After 15 years, East End restaurant keeps it a family affair
EAST LIVERPOOL – According to Lou Volino, Casa de Emanuel is a family business in the truest sense of the term. From the name of the restaurant, chosen in honor of Lou’s father, Emanuel Volino, to the families who dine together there and members of the Volino family who have worked there, it’s a recurring theme of the establishment.
Casa de Emanuel celebrates its 15th anniversary on Monday, but the building that houses the restaurant at 460 Mulberry St. on the city’s East End dates back much further and has been the site of family businesses from the start.
The first establishment in what is now Casa de Emanuel was Mackey’s Bar, which opened in 1920. It was a mill bar, Volino says, serving a clientele consisting mainly of workers from the industry that once thrived in the area.
It remained so until being sold in 1966 to Jim and Mary Fiorello, who re-opened the business as an Italian restaurant, Fiorello’s, later that year. That too was a family business, with members of Jim’s extended family and Mary’s family, the Yannis, pitching in. Twenty years later, the restaurant was sold to Richard and Michelle Hunsicker, who kept it going until 1999.
It was then that Lou and Michelle Volino were able to make it a family business of their own.
“We took over and opened up as Casa de Emanuel on Feb. 17, 1999,” Volino said. He mainly works in the restaurant itself while Michelle tends to the books in the office. Their children, Angie and Louie, are now adults, but both worked in the restaurant for many years.
During those early days 15 years ago, Volino also worked as a health and physical education teacher, first at Westgate Elementary School, then at St. Aloysius, before retiring in 2009 after a 30-year career. This was in addition to he and Michelle raising young children and opening a second business in Chester.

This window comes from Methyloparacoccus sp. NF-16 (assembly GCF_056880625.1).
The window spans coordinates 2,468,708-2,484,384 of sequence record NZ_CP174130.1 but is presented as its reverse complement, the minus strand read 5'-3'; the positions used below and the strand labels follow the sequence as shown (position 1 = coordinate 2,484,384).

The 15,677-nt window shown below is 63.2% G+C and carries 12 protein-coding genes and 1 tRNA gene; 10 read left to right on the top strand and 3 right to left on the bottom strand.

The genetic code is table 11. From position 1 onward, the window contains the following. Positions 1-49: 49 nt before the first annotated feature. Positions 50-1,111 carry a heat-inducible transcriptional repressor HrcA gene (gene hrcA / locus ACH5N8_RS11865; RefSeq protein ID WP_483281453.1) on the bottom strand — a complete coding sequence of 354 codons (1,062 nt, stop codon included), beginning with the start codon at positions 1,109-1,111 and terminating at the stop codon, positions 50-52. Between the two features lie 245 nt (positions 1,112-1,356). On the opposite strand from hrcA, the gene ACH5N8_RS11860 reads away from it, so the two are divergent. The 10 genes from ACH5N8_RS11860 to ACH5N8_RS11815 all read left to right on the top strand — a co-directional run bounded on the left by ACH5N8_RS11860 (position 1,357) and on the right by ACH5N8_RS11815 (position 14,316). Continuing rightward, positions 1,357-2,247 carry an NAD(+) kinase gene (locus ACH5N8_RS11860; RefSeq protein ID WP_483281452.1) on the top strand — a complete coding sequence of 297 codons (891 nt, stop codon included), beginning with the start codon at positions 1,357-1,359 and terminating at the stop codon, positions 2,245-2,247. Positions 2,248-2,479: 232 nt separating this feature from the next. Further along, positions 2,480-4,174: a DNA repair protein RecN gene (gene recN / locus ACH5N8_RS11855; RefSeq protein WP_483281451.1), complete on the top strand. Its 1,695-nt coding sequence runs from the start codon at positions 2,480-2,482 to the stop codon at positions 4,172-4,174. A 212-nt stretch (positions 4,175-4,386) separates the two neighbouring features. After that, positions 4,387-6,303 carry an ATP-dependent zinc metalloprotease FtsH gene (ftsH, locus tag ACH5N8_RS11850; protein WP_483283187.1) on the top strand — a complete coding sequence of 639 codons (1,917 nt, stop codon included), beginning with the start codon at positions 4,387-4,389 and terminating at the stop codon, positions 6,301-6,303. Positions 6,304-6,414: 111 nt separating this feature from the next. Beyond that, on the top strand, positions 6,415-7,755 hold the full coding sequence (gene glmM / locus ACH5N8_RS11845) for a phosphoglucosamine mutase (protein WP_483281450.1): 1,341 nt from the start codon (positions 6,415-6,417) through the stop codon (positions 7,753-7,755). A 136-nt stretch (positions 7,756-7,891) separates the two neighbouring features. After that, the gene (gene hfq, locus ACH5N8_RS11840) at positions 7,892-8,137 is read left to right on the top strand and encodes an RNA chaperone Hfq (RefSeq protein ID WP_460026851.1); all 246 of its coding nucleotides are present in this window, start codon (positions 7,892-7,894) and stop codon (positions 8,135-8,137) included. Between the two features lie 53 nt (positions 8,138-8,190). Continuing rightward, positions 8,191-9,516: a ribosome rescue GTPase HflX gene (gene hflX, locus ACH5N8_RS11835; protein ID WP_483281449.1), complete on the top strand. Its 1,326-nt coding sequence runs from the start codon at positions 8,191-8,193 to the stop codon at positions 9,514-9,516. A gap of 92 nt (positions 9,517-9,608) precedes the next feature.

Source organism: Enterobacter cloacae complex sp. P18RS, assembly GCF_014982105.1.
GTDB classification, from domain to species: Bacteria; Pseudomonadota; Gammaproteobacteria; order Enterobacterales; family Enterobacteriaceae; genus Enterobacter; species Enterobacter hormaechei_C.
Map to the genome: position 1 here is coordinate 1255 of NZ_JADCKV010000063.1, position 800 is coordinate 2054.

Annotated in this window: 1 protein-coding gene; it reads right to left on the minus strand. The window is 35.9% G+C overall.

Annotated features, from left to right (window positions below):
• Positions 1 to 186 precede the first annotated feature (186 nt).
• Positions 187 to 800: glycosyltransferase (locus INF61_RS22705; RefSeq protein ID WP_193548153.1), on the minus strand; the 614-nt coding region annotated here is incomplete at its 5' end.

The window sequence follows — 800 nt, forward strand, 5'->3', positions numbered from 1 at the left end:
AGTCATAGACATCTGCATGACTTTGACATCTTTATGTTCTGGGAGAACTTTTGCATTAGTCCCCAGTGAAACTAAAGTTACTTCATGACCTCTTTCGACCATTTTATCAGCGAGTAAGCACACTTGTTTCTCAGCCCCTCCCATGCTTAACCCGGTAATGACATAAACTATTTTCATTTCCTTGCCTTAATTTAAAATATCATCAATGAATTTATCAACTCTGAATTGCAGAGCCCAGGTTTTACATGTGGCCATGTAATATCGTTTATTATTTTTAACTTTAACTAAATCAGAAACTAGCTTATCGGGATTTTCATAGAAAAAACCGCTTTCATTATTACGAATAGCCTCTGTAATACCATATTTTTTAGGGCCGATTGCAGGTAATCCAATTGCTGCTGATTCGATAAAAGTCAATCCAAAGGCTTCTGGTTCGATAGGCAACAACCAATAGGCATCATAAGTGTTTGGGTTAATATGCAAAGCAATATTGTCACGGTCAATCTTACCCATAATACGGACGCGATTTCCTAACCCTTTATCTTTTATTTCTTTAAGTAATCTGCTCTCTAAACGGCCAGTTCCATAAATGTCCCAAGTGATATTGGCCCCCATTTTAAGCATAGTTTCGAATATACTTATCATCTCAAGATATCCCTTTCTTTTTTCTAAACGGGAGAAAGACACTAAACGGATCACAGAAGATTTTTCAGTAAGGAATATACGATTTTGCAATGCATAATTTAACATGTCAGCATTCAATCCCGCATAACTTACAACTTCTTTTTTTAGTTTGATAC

When asked where they found the time, Volino says, “Honestly, I don’t know. It was just a matter of keeping at it.”
Even with the children now grown, the family connection continues. Volino’s father-in-law, Mike Chan, cooks all the sauce served in the restaurant every day. The open-air patio added five years ago, which overlooks a fenced-in garden and rock waterfall, was landscaped by David Kyle, Volino’s brother-in-law.
An old building means lots of history, such as the original Brunswick hardwood bar dating back to 1920 that remains in the lounge, a reminder of the countless patrons served here over the generations.
It also means lots of maintenance, and Casa de Emanuel is no exception. Recent upgrades include a refurbished kitchen and infrastructure issues like replacement of the building’s old electrical wiring and sewer system. Volino says customers can expect the dining room to get some attention too in the coming months.
Volino admits that the history of Casa de Emanuel has included some troubling times when he and Michelle weren’t sure they were going to make it. He says the business faced serious financial problems, mostly related to a former business partner. Those troubles now behind them, Volino is able to take a sanguine view of the experience.
“It was very much an adventure,” he said.
Volino says those trials have served to make he and his family even more thankful for Casa de Emanuel’s loyal customers, who were instrumental in the restaurant’s survival during that period. “They’ve kept us going, and we appreciate them very much,” he said.
Equally generous thanks is offered to the staff of Casa de Emanuel whom Volino, not surprisingly, says he also thinks of as family. “We try to make an atmosphere where not only are we working for our customers, but we’re trying to help each other,” he said. “Every day, we try to better ourselves so we can better serve our customers.”